NOTE: As of April 13, 2024, the Coronavirus Tracker is no longer being updated due to the unfeasibility of providing statistically valid global totals, as the majority of countries have now stopped reporting. However, historical data remain accessible. Worldometer delivered the most accurate and timely global statistics to users and institutions around the world at a time when this was extremely challenging. We thank everyone who participated in this extraordinary collaborative effort.
World / Countries / United States
Last updated: April 13, 2024, 01:00 GMT

 United States

Coronavirus Cases:





Closed Cases
Cases which had an outcome:
109,814,428 (99%)
Recovered / Discharged

1,219,487 (1%)

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Total Coronavirus Cases in the United States

Daily New Cases in the United States

See also: Daily Deaths Graph

Active Cases in the United States

Total Coronavirus Deaths in the United States

Daily New Deaths in the United States

See also: Daily Cases Graph

Latest News

April 12 (GMT)


Historical account of the initial stages of the epidemic in the United States


First 20 cases in the United States

Information collected on the first 20 domestic cases (not including repatriated cases and Diamond Princess cruise ship evacuee cases) is presented in the table below:

State Cases Sex Age Date Case # Location Source
Oregon 1     Feb. 29 17th Washington C.  
Washington 2     Feb. 29 18,19th    
1 M 30s Jan. 21 1st Snohomish [7]
1     Mar. 1 20th    
1 M 60s Jan. 30 6th Chicago [12]
1 F 60s Jan. 24 2nd Chicago [8]
2 unkn. unkn. Jan. 26 3rd,4th Orange C., L.A. [9]
1 M adult Jan. 31 7th Santa Clara C. [17][18]
1 F unkn. Feb. 2 9th Santa Clara C.  
1 M 57 Feb. 2 10th San Benito C.  
1 F 57 Feb. 2 11th San Benito C.  
1   65 Feb. 28 16th Santa Clara C.  
1     Feb. 21 13th Humboldt C.  
1     Feb. 21 14th Sacramento C.  
1     Feb. 26 15th [Northern California]  
1 M 20s Feb. 1 8th Boston [16]
1 unkn. student Jan. 26 5th Maricopa County  
Wisconsin 1     Feb. 5 12th Madison  


Patients Under Investigation (PUI) in the United States

CDC in the early stages released information regarding the number of cases and people under investigation that was updated regularly on Mondays, Wednesdays, and Fridays. Below we provide the historical reports that we were able to gather in order to track the progression in the number of suspected cases and US states involved through time in the initial stages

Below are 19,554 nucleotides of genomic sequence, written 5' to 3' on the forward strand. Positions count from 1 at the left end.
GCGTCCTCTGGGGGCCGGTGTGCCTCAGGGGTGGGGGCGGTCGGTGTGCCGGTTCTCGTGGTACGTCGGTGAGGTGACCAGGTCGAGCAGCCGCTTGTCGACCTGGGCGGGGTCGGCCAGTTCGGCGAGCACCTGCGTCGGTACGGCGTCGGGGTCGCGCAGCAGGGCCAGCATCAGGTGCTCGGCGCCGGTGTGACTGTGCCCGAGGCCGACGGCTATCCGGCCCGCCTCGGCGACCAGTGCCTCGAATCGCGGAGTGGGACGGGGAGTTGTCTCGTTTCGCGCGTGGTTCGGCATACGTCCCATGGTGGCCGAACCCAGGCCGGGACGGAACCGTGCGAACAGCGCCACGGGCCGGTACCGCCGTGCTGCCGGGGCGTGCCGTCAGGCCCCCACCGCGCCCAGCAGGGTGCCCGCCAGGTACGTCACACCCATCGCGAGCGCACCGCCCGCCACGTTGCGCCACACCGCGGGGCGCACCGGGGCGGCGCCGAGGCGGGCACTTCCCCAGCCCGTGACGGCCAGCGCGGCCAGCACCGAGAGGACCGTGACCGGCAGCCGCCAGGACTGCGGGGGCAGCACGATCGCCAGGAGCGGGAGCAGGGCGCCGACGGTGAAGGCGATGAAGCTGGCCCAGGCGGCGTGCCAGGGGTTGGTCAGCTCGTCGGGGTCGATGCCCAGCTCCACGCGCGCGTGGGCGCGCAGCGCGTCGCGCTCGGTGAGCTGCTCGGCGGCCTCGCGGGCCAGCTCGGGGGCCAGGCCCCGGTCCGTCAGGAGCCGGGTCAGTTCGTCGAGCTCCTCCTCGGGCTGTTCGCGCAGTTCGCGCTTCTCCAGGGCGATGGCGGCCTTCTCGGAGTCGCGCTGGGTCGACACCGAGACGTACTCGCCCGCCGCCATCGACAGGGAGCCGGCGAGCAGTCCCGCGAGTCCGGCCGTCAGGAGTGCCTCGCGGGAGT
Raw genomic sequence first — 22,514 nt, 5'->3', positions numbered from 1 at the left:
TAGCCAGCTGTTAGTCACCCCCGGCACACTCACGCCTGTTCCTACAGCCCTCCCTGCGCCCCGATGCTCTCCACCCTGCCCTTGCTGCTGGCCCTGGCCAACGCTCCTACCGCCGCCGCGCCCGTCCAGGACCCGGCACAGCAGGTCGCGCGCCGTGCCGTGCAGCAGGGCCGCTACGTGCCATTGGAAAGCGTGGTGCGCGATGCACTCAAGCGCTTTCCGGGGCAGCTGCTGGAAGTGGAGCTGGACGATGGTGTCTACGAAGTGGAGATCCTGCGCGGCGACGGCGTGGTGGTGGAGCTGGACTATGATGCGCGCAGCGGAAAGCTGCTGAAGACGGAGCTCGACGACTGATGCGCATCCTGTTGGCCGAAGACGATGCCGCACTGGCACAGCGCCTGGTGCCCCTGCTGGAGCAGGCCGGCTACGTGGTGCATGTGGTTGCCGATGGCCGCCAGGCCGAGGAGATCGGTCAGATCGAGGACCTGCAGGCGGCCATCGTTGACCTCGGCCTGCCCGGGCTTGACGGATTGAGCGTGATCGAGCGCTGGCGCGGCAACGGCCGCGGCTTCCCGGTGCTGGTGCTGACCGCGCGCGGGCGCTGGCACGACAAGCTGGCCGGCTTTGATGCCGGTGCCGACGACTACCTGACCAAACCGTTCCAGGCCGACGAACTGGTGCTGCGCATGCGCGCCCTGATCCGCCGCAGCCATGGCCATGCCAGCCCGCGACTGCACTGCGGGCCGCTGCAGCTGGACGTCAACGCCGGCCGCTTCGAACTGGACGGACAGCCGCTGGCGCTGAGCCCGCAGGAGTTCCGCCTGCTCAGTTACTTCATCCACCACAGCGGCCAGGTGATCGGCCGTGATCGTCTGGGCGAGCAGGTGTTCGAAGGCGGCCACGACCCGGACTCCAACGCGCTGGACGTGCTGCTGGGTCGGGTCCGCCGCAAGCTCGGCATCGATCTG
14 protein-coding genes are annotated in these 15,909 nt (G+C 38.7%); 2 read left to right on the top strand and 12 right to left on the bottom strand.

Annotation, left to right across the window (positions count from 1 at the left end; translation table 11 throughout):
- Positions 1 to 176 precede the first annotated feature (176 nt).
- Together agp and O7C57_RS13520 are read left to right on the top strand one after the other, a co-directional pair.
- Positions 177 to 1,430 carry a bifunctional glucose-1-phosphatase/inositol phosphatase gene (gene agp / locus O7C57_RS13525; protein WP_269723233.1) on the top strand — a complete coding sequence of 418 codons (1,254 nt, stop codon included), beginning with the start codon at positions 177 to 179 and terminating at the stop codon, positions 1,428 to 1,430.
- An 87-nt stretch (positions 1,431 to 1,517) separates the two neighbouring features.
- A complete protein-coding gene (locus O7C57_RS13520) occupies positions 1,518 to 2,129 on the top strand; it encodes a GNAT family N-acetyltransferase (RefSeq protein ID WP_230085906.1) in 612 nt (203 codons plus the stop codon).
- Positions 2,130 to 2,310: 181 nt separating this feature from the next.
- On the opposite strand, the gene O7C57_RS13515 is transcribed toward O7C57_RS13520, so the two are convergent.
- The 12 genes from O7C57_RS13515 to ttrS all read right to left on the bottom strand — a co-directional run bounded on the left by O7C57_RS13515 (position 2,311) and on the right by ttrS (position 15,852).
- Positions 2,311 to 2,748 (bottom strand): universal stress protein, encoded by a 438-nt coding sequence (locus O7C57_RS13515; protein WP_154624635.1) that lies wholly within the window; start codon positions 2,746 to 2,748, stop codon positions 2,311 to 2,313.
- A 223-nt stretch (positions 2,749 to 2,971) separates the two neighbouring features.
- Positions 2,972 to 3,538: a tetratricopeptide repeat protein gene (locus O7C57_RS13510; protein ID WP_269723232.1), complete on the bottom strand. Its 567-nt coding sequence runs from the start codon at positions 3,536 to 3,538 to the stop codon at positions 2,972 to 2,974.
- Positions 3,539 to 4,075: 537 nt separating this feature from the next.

As of Feb. 10:

Number of U.S. States with PUI
(specimens awaiting testing)

As of Feb. 7:

Number of U.S. States with PUI
(specimens awaiting testing)

As of Feb. 5:

Number of U.S. States with PUI
(specimens awaiting testing)

As of Feb. 3:

Number of U.S. States with PUI
(specimens awaiting testing)

As of January 31:

Number of U.S. States with PUI
(specimens awaiting testing)

Previously, as of January 29, there were 92 suspected cases awaiting testing.

Number of U.S. States with PUI
(specimens awaiting testing)

Timeline of Events

  • On January 31, HHS declared Coronavirus a Public Health Emergency in the US
    As of Jan. 31, the Wuhan coronavirus is officially a public health emergency in the United States, Alex Azar, secretary of the US Department of Health and Human Services (HHS), announced at a White House press briefing.
  • On Jan. 31, the U.S. Centers for Disease Control and Prevention (CDC) issued a federal quarantine for 14 days affecting the 195 American evacuees from Wuhan, China. Starting Sunday, Feb. 2, U.S. citizens, permanent residents and immediate family who have visited China's Hubei province will undergo a mandatory 14 days quarantine and, if they have visited other parts of China, they would be screened at airports and asked to self-quarantine for 14 days. The last time the CDC had issued a quarantine was over 50 years ago in the 1960s, for smallpox.
  • President Donald Trump signed an order on Jan. 31 for the U.S. to deny entry to foreign nationals who traveled to China within the preceding two weeks, aside from the immediate family of U.S. citizens.
  • On Jan. 30, the CDC had confirmed the first case of person to person transmission in the U.S.: [12] the husband of the Chicago, Illinois case who had returned from Wuhan, China on Jan. 13 and who tested positive for the virus on Jan. 24).
  • CDC stated on Jan. 30 that "It is likely there will be more cases of 2019-nCoV reported in the U.S. in the coming days and weeks, including more person-to-person spread."[12]
  • The virus had been confirmed in 5 states.
  • On Jan. 31, New York City health officials vehemently denied the rumor regarding a coronavirus case in the city .[13]. On Feb. 1, however, the city's health commissioner did report that there was a test being performed on a person under 40 who had returned from China, developed matching symptoms, and tested negative to the seasonal flu.
  • Most US patients had recently visited Wuhan.